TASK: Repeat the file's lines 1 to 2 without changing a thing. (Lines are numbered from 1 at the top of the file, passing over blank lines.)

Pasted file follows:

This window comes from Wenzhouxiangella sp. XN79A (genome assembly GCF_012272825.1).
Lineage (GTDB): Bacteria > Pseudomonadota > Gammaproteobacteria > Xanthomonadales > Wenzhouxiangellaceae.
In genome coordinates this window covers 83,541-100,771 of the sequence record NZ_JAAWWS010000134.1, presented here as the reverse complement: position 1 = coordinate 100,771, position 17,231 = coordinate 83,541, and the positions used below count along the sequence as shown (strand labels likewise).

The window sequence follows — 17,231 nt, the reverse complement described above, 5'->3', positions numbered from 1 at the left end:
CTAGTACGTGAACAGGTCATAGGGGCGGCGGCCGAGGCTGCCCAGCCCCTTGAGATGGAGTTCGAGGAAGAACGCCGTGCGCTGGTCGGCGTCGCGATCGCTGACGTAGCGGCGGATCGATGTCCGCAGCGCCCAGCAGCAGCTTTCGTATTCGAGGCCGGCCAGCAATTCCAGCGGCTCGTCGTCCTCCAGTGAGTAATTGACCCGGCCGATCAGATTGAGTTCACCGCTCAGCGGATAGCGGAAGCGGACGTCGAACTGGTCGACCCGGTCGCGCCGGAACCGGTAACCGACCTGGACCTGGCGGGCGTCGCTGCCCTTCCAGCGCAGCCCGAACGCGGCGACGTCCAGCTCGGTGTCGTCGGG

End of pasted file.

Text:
This window comes from Wenzhouxiangella sp. XN79A (genome assembly GCF_012272825.1).
Lineage (GTDB): Bacteria > Pseudomonadota > Gammaproteobacteria > Xanthomonadales > Wenzhouxiangellaceae.